Is BigLaw the best possible job in the legal profession? Not necessarily.
It's easy to find blogs and YouTube videos filled with complaints from law students and recent law graduates. The number of law schools in the U.S. has been on the rise, and so has the number of law graduates. Only a few ever have a chance at the six-figure starting salaries in BigLaw, and that number has shrunk since the recession that started around 2008.
But the allure of big salaries has helped fuel the increase in tuition costs at law schools, to the point that even third- and fourth-tier schools often charge as much as $40,000 a year. New graduates often find it difficult to get any job as a lawyer, much less a job in BigLaw. Most have enormous student loans to pay off.
Even the fortunate few who land a BigLaw job with a big paycheck may be disappointed. Associates in many BigLaw firms find themselves pushed to work very long hours with few vacations. They often spend their time on tedious detailed work, poring over stacks of documents. They endure abuse from partners and senior associates. They rarely, if ever, appear in court. They know little about the drama of legal thrillers or movies. Often, they have no sense of helping clients or making a difference.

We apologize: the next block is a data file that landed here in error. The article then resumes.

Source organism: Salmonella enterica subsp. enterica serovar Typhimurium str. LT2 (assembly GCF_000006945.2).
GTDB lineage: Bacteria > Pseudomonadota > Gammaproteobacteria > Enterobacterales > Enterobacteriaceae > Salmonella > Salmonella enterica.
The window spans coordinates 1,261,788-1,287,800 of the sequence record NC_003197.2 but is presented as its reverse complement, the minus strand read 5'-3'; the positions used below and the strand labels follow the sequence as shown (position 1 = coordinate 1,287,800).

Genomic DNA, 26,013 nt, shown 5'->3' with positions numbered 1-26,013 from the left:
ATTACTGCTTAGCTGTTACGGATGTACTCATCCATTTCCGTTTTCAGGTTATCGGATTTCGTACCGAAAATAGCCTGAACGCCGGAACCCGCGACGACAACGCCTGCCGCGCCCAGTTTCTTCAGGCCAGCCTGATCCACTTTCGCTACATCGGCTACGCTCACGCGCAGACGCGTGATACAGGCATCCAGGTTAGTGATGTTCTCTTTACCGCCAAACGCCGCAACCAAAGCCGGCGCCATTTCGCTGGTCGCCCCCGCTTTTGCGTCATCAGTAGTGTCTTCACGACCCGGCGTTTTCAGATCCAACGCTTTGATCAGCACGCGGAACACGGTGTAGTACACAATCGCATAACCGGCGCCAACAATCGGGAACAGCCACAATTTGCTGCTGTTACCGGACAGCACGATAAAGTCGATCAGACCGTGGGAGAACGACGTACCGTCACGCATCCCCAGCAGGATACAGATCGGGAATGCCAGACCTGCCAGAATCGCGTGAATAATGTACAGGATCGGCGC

But some people prefer BigLaw jobs, working with complicated issues and being part of a huge team effort to presenting arguments in court. And working up to a position of power in one of the nation's top firms can bring many rewards, financial and otherwise.
A BigLaw job may not be every law student's dream. It certainly won't become every law student's reality. But the possibility of prestige and top salaries obviously still has plenty of appeal for many aspiring lawyers. Otherwise, we wouldn't see nearly so many headlines about what's gone wrong with BigLaw.
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